Industrial relations in the Asia-Pacific region: towards an international and comparative analysis
Bamber, Greg J., and Leggett, Chris J. (2002) Industrial relations in the Asia-Pacific region: towards an international and comparative analysis. Abstracts and Plenary Papers: BUIRA 2002: British Universities Industrial Relations Association 52nd Annual Conference. BUIRA 2002: British Universities Industrial Relations Association 52nd Annual Conference , 4-6 July 2002, Stirling, UK , pp. 1-5.
|PDF (Accepted version) - Requires a PDF viewer such as GSview, Xpdf or Adobe Acrobat Reader|
|PDF (Published Version) - Repository staff only - Requires a PDF viewer such as GSview, Xpdf or Adobe Acrobat Reader|
The purpose of this paper is to illustrate the value of the comparative study of industrial relations with a consideration of developments in industrial relations in selected Asia-Pacific countries. Explanations of the rapid industrialisation of many Asia-Pacific countries have drawn on socio-economic approaches, the 'strong state' argument, neo-Confucian ethics and cultural 'collectivist' models (Verma et al. 1995:336). Rather than pursue cultural typologies, we follow Dore (1979) and discuss the industrial relations contexts that reflect the stages of economic development that these countries are passing through. Classifications may be somewhat arbitrary and there are many differences between the countries within the same category, but a pattern is discernible.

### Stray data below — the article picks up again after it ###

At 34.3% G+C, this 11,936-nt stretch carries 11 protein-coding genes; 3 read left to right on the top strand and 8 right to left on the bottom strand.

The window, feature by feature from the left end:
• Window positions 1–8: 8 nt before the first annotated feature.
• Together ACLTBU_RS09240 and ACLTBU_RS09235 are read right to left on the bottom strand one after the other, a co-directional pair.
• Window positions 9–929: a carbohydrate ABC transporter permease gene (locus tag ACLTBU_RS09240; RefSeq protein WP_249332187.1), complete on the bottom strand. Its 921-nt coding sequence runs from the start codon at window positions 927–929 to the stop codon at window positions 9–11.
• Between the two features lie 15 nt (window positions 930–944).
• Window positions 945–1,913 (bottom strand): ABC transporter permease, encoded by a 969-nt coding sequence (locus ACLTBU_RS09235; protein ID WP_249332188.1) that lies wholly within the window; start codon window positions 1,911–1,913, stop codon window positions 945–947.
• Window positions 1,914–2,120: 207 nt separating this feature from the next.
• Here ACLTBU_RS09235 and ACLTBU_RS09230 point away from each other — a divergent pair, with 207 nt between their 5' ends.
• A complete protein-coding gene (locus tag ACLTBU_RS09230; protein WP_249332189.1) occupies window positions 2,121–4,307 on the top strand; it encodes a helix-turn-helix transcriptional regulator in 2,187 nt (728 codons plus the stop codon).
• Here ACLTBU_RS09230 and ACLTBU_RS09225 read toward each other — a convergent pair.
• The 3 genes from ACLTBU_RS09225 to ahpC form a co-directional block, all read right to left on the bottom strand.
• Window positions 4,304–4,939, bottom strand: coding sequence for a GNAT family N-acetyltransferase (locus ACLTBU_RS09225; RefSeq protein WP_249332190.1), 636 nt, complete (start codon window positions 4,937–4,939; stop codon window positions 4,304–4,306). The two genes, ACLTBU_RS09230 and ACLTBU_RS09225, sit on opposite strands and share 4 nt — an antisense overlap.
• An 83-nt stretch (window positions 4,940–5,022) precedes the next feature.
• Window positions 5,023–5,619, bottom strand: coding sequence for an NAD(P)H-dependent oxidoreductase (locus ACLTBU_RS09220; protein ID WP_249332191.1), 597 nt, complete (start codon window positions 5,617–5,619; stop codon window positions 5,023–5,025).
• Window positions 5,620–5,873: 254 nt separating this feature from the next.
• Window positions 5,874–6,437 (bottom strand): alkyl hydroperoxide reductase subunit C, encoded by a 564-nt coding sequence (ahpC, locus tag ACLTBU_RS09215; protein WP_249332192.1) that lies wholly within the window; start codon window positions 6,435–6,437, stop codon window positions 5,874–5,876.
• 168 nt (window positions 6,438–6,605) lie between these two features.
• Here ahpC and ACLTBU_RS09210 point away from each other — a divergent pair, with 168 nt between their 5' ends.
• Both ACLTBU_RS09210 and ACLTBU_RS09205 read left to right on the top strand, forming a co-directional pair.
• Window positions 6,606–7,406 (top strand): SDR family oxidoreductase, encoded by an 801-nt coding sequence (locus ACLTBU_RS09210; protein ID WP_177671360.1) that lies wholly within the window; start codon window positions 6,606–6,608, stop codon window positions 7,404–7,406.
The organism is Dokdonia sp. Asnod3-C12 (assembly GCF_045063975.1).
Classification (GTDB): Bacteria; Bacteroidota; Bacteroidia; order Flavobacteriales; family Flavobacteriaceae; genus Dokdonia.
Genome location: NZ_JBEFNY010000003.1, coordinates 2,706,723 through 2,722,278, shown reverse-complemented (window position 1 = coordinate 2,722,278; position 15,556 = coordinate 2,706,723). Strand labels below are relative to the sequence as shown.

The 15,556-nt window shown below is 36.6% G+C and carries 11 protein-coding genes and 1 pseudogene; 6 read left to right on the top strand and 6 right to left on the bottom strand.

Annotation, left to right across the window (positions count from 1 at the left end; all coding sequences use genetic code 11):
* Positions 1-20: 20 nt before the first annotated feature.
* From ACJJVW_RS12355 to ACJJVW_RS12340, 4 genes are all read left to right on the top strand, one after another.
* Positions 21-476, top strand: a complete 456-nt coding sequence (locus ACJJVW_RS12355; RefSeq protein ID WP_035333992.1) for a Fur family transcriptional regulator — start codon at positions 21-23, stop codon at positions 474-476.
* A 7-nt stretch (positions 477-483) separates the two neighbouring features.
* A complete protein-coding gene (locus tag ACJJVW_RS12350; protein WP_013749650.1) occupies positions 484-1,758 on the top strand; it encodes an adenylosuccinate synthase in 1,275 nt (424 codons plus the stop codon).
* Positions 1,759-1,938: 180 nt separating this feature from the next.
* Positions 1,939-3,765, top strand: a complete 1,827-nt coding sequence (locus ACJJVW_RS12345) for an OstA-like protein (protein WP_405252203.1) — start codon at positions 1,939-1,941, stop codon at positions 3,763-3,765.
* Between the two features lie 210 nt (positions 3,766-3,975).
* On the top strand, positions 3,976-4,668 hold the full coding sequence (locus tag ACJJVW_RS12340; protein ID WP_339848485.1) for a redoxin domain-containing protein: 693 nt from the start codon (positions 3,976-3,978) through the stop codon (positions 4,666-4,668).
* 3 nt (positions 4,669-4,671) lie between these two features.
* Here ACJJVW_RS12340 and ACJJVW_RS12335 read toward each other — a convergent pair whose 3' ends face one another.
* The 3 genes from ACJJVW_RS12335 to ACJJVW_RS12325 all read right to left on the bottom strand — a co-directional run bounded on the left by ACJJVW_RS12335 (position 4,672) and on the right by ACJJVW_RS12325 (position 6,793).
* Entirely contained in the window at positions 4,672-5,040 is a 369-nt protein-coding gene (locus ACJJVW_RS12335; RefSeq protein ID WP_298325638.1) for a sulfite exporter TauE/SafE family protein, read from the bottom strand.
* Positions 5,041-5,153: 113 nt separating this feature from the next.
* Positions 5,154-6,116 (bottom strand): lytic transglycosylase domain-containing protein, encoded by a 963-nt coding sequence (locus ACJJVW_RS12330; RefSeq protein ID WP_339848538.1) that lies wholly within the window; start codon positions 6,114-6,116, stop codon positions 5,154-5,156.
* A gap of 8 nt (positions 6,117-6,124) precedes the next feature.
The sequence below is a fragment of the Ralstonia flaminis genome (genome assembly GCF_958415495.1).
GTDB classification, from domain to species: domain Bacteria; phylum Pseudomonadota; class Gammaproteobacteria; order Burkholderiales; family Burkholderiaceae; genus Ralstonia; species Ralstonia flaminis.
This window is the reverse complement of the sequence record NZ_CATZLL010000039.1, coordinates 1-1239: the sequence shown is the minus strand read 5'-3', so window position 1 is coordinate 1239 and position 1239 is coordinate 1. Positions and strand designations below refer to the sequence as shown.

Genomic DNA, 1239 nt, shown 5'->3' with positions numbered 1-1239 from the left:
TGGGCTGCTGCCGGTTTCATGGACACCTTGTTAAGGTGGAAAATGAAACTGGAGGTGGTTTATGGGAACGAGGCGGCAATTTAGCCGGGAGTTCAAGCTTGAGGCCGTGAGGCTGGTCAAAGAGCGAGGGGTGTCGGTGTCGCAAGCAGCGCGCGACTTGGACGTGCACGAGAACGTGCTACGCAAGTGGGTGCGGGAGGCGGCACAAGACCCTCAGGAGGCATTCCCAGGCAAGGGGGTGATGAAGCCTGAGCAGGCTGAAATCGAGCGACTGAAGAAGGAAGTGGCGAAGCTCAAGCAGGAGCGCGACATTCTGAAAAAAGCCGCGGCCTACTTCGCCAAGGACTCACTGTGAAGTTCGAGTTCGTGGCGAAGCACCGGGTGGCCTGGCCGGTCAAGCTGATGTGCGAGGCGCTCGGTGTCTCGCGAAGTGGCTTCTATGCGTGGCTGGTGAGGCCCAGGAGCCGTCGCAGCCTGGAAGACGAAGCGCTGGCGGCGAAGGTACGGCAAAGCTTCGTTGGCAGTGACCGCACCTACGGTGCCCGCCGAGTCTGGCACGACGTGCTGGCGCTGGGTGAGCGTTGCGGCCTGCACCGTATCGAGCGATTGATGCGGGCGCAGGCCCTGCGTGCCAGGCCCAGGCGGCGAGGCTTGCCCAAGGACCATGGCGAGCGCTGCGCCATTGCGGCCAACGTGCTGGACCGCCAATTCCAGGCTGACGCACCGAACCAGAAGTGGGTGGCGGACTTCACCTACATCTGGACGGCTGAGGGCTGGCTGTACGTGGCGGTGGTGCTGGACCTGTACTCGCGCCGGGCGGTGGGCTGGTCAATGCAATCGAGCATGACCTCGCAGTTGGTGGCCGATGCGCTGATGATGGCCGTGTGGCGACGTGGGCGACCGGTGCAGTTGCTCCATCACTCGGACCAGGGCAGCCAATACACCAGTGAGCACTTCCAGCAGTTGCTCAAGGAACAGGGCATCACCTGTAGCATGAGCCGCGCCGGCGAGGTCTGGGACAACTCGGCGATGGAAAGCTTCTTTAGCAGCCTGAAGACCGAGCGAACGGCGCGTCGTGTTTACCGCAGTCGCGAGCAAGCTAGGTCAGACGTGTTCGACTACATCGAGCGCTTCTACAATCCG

The first category includes the industrialised market economies (IMEs) of Japan, New Zealand and Australia. Recent industrial relations reforms in these countries are in part a response to the industrialisation of other countries in the Asia-Pacific region. The second category, sometimes referred to as the 'Asian Tigers', comprises the post-Japan, newly industrialised economies (NIEs) of Hong Kong, Singapore, South Korea and Taiwan. The third category comprises the next generation of industrialising economies and includes the People's Republic of China (PRC) and Indonesia. If it maintains its growth rates of the 1990s, the PRC will achieve NIE status within the next few decades. Although Indonesia achieved relatively high growth rates during the early to mid-1990s, the effect of the 1997 Asian economic crisis has been to leave it facing a period of political and economic uncertainty.
|Item Type:||Conference Item (Abstract / Summary)|
|Keywords:||industrial relations, comparative, Asia-Pacific|
|FoR Codes:||15 COMMERCE, MANAGEMENT, TOURISM AND SERVICES > 1503 Business and Management > 150306 Industrial Relations @ 100%|
|SEO Codes:||91 ECONOMIC FRAMEWORK > 9104 Management and Productivity > 910401 Industrial Relations @ 100%|
|Deposited On:||03 Apr 2012 15:53|
|Last Modified:||03 Apr 2012 18:02|
Last 12 Months: 26
Repository Staff Only: item control page